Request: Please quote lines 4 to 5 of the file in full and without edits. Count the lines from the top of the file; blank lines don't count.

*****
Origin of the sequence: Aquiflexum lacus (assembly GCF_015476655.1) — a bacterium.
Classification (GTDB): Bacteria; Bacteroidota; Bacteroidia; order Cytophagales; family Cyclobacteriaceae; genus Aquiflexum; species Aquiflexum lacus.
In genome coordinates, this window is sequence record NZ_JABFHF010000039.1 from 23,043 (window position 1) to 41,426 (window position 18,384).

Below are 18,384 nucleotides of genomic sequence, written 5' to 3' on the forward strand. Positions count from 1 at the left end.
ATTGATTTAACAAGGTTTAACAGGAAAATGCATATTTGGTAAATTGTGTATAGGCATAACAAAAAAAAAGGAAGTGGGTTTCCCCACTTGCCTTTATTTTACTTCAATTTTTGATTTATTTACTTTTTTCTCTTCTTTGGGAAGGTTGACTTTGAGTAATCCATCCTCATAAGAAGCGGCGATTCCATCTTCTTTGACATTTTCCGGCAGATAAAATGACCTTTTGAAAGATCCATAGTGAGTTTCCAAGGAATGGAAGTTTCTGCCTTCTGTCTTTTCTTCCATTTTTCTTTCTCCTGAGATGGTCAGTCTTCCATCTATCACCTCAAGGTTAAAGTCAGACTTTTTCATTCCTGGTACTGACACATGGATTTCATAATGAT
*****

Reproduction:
Below are 18,384 nucleotides of genomic sequence, written 5' to 3' on the forward strand. Positions count from 1 at the left end.
ATTGATTTAACAAGGTTTAACAGGAAAATGCATATTTGGTAAATTGTGTATAGGCATAACAAAAAAAAAGGAAGTGGGTTTCCCCACTTGCCTTTATTTTACTTCAATTTTTGATTTATTTACTTTTTTCTCTTCTTTGGGAAGGTTGACTTTGAGTAATCCATCCTCATAAGAAGCGGCGATTCCATCTTCTTTGACATTTTCCGGCAGATAAAATGACCTTTTGAAAGATCCATAGTGAGTTTCCAAGGAATGGAAGTTTCTGCCTTCTGTCTTTTCTTCCATTTTTCTTTCTCCTGAGATGGTCAGTCTTCCATCTATCACCTCAAGGTTAAAGTCAGACTTTTTCATTCCTGGTACTGACACATGGATTTCATAATGAT